Story by Geoffrey Philp

• February 2021

Saint Bob

 

When Bob was alive, I could understand why Carol wouldn’t be with me. Every time Bob leave her gates, him would say, “Keep youself pure for I,” and Carol would keep her promise.

But when Bob dead, I wait six months before I tell Carol about my true-true feelings. That’s when Carol tell me that Bob come to her in a dream and say, “Keep yourself pure until I&I show you a sign that will set you free.”

Since then, me and Carol been trying to figure out what the sign was, and all she say was, “When I see it, I will know it.” But is three years now since Bob dead and three years since Carol and me waiting for the sign.

Then, everything change on Carol birthday. I give her a present from one of the tourist shop in St. Ann’s Bay, and as a brawta, I get her some good herb from Ras Makonnen. Soon we was inside her bedroom hugging and kissing. I was down to my brief and Carol was down to her bra and panty when she pick up her clothes and run into the living room.

I was pulling up my pants when Carol come back into the bedroom. She had on all her clothes.

“Junior, you know I love you and I know you love me, but we cyaan do this.”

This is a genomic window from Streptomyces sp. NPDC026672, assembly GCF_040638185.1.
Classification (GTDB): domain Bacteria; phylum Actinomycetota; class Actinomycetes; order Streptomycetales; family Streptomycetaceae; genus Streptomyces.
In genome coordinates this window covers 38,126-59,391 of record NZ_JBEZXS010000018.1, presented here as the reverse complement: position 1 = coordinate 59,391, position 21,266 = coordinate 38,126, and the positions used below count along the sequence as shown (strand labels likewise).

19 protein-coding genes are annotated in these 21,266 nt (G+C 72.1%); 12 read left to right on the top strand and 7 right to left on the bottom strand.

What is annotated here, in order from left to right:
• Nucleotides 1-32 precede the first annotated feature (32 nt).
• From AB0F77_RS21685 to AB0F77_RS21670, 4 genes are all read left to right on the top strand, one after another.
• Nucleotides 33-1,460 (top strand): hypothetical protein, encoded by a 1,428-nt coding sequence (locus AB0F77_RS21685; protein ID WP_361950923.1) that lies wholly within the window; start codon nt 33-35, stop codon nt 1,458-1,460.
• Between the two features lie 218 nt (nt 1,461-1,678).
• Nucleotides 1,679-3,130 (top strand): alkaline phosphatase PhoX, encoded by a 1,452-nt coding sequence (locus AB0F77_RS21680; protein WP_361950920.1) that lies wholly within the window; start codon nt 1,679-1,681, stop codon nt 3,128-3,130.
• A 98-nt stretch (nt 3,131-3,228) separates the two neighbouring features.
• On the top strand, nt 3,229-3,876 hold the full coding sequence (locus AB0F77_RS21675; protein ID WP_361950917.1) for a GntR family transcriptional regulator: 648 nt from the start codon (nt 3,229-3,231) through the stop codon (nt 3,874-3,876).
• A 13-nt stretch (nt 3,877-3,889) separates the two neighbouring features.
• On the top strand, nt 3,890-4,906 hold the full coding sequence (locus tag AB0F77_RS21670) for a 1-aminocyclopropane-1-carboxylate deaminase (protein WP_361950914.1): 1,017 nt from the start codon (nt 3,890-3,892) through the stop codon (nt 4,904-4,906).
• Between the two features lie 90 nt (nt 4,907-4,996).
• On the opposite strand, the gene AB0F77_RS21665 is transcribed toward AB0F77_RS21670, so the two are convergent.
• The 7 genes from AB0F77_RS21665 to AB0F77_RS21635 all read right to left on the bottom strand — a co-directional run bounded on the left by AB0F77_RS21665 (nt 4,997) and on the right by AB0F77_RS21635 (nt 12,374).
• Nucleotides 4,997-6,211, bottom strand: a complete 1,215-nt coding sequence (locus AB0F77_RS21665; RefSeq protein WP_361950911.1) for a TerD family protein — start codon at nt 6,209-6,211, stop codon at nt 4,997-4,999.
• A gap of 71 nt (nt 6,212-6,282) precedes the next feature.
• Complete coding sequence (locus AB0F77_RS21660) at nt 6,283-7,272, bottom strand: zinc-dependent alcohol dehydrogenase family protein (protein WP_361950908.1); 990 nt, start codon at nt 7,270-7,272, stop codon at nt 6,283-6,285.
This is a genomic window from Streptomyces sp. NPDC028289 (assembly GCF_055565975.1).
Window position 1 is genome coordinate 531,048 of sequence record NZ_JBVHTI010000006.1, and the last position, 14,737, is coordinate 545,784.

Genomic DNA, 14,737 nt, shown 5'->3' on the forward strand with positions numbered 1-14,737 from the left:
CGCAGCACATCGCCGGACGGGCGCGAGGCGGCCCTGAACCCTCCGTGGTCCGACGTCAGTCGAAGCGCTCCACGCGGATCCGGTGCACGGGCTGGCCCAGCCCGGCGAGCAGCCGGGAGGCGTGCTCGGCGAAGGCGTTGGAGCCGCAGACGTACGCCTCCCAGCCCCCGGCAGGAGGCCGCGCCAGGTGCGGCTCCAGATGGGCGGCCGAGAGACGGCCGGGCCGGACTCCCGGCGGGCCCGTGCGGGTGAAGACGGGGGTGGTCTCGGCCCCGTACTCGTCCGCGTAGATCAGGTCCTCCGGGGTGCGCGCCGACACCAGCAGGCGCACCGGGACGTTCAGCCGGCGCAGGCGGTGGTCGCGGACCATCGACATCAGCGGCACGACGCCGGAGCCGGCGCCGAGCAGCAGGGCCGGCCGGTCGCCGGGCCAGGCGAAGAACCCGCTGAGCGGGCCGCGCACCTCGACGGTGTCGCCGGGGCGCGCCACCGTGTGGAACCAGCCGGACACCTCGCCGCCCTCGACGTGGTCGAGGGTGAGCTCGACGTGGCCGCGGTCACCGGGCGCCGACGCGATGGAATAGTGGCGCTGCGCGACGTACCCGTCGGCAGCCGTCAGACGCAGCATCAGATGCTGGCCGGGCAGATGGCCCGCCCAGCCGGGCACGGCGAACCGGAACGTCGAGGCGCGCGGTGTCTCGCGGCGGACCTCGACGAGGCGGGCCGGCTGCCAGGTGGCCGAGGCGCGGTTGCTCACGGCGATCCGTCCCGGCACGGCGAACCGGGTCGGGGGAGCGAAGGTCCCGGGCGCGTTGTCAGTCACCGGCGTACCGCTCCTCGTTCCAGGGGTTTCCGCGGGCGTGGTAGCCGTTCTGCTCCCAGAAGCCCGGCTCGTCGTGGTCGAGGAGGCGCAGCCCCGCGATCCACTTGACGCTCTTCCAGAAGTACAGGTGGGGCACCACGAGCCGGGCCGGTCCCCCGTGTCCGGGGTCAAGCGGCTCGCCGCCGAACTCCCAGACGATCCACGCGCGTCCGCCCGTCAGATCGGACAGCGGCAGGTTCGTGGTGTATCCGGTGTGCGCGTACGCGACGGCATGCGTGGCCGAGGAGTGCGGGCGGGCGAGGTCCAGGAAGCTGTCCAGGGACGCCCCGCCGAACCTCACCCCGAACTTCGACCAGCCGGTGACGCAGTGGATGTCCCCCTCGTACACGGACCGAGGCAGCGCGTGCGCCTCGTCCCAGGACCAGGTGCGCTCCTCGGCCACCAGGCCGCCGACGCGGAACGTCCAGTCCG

“Yes, I know,” I say. And then, I don’t know what come over me. Maybe it was the frustration. Maybe it was looking into Carol’s eyes and knowing that she loved me, but she did want to keep her promise. I don’t know. I really don’t know why I say it, but it just buss out of me.

“What if I tell you that Bob come to me in a dream and tell me that him would reveal the sign to me tomorrow morning?”

“Bob say so? True-true?”

“True-true. By tomorrow morning you will see the sign.”

I was lying. But which man wouldn’t lie to be with a woman as sweet as Carol? Men tell lies for less.

Bob never come to me in no dream. The last time I see Bob was when I drive him to Nine Mile in him VW “to cool out from Babylon.”

I drive him to Ras Makonnen’s gates for the best herb in St. Ann, and then, we go up to Bob’s house at Nine Mile. Up there, him always take the herb out of the paper that Ras Makonnen give him and wrap up something in the paper. Then, we would drive back to Brown’s Town, and he would spend the night with Carol.

It used to hurt me to drive Bob to Carol’s house for it was through me that Bob come to know Carol.